I benefited from that. And the same is true of the other medical breakthroughs of the middle decades of the 20th century. I might not be alive today without the invention of penicillin and other antibiotics, or various vaccines and treatments of recent decades.
The bottom line: When I was born, the average lifespan of an American was 69 years—but recently it reached 79. Of course, this is more than just medicine—cars are safer, air travel is safer, etc.. But this all falls under the rubric of progress. In total, it’s added a decade to expected lifespans since I was born.
But how crazy is this next fact. Lifespans are now shrinking in the US—and this started even before COVID. US life expectancies reached their peak a half-decade before the pandemic.
This defies all the rules.
All those cures and medical breakthroughs from my childhood happened when the US only allocated 5% of GDP to healthcare—nowadays it’s closer to 20%. You could hardly spend more on health than we’re doing right now.
And every other aspect of technology related to lifespans (auto safety, etc.) receives enormous investment and administrative support.
This leads to my third heretical question: How can huge investment in advancing medical and safety technology result in shorter lifespans? This is the single biggest area of private investment in the entire US, and things are getting worse. If this is what progress looks like, why should I want more of it?
A few months after I graduated from high school, my parents moved from Los Angeles to the middle of nowhere.
Maybe that’s not fair. They actually moved to a poorly-built home on a dirt road in Sebastopol, California—completely off the grid except for an electricity connection to the power lines.
Nowadays, I realize that this was a very cool move on their part. But that’s not how I saw it at age 18.
I was horrified back then.
I’d spent my high school years cruising around LA, going to Hollywood movie premieres, and hanging out at the beach. Now when I came home from college, I was stuck at the intersection of Dullsville and Green Acres.
My parents were rejecting progress—they didn’t even have garbage collection (just an outdoor sump). Or city plumbing—they got their water from a well. And soon they would start organic farming (see item #1 above).
It gets worse: Sebastopol had passed laws against chainstores in the downtown area. So there was no Walmart, no Target, no Best Buy, not even a sucky Olive Garden. Instead there were a bunch of mom-and-pop stores owned and operated by people who also lived in the community.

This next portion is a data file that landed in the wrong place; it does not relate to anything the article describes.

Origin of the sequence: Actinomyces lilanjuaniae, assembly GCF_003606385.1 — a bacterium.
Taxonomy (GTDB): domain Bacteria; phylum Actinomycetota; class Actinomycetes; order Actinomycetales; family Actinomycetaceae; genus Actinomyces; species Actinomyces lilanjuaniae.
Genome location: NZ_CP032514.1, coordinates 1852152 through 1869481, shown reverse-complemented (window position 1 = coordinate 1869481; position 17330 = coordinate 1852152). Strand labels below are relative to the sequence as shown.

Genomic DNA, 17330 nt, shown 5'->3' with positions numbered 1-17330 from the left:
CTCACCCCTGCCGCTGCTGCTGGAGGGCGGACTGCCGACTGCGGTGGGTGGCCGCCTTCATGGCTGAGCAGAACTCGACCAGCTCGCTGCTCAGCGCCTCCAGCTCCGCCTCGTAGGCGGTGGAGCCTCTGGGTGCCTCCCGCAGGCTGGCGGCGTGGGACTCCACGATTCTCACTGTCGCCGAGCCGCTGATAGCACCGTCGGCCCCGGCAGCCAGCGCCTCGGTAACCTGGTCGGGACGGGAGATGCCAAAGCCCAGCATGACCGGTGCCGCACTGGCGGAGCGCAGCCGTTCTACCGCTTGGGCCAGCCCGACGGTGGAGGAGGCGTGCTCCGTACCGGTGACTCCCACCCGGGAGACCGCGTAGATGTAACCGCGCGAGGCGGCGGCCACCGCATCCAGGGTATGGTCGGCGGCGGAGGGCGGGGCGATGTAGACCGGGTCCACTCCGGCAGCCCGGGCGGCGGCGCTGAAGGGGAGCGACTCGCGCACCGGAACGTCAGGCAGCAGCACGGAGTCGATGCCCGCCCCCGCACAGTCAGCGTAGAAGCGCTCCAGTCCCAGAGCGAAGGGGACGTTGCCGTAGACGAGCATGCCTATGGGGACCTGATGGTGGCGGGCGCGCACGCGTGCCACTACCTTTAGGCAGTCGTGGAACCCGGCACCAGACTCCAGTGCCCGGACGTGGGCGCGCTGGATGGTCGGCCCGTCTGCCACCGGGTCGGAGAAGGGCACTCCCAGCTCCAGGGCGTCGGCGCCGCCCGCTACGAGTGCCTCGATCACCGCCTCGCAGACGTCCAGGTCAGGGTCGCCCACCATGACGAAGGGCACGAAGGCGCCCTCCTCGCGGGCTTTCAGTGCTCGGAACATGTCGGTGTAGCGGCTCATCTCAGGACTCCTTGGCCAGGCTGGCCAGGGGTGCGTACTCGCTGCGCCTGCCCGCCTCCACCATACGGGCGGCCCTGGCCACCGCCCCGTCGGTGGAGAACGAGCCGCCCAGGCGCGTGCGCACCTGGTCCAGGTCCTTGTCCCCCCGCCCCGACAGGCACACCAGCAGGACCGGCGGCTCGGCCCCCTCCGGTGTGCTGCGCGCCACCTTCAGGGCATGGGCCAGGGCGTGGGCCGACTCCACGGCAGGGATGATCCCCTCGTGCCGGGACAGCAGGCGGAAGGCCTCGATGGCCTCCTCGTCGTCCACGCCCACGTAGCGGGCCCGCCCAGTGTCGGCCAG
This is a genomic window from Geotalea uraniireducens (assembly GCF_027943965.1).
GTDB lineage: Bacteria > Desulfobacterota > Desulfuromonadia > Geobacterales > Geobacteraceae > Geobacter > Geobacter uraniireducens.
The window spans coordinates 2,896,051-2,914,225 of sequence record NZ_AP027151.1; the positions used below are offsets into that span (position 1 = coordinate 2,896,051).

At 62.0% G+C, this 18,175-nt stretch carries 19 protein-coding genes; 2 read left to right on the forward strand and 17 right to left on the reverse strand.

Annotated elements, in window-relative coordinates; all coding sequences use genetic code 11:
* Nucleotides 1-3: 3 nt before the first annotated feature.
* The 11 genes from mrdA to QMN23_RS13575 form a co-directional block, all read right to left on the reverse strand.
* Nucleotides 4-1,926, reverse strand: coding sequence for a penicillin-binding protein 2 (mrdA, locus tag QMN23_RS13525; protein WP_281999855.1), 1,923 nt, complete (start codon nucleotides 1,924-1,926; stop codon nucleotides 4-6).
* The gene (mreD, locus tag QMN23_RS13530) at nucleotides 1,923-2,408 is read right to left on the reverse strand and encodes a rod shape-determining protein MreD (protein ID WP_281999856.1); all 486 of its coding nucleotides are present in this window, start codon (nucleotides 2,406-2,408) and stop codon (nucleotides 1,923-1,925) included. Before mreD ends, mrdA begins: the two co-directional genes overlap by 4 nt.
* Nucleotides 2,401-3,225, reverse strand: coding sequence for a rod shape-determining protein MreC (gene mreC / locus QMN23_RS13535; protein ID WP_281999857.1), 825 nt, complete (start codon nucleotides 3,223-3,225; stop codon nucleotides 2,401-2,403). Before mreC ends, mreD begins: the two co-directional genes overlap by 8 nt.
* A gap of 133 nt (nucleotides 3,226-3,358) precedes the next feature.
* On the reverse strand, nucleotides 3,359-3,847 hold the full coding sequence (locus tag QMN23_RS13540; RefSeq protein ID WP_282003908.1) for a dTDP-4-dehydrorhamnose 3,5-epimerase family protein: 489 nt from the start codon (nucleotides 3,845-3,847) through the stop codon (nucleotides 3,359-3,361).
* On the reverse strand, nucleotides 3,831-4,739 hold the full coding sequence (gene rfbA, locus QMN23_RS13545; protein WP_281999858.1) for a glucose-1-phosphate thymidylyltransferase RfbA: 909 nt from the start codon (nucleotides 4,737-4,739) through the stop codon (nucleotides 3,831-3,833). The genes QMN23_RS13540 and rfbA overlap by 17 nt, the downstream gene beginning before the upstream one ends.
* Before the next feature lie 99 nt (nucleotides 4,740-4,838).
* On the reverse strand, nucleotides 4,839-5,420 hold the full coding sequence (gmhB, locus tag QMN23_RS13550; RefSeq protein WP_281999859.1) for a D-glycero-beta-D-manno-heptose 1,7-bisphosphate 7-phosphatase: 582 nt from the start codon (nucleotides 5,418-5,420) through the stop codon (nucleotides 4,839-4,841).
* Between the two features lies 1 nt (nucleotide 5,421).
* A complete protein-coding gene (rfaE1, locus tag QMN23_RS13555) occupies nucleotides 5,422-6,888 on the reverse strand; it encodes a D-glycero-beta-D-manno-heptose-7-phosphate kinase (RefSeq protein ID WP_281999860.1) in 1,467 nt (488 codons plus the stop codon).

The city’s biggest source of employment was growing apples—I kid you not—almost as if the economy hadn’t advanced since the days of Rip Van Winkle.
But here’s the sequel—and it makes no sense: Everybody today wants to move to this same city, and property values in Sebastopol have skyrocketed. That off-the-grid home was the smartest financial investment my parents ever made. And the downtown is now praised as quaint and picturesque—so much cooler than nearby cities with their Walmarts and Olive Gardens.
People actually move from Silicon Valley, the global epicenter of innovation, to lowly Sebastopol and its apple (not Apple) economy. Who could have ever anticipated that?
So here’s my fourth heretical question: Why did property values go up so much in a city that rejected progress and efficiency in almost every possible way? Why do so many people want to live and work there today? Why would they move from Silicon Valley to a boring farming community?
The most popular technological innovation of the 21st century is the smartphone. By any economic measure, this represents a huge leap forward.
This tiny gadget replaces dozens of other devices—putting everything into the palm of my hand. My smartphone gives me immediate access to information, entertainment, and photos of the wardrobe and culinary choices of millions of strangers.
What’s not to like?
But the rise of the smartphone has been accompanied by a frightening increase in psychological illness and toxic social behaviors of all sorts. People are literally addicted to their phones.
Just consider these statistics, repeated verbatim from Exploding Topics:
“47% of Americans admit they’re addicted to their phones.”
“The average American checks their smartphone 352 times per day.”
“71% of people spend more time on their phone than with their romantic partner.”
“Almost two-thirds of children spend four hours or more per day on their smartphones.”
“44% of American adults admit that not having their phones gives them anxiety.”
“Cell phones cause over 20% of car accidents.”
This is ominous. But the story gets worse—because screen time is now linked to:
physical illness (e.g., diabetes, cardiovascular problems, etc.)
So here’s my next heretical question: What does it tell us about progress if the most influential technological innovation of the century is clearly destroying lives on a massive scale?
I now can ask AI chatbots to write articles for me. It’s unbelievably cheap and fast. I can save hours every day—giving me so much more time to doomscroll on my smartphone.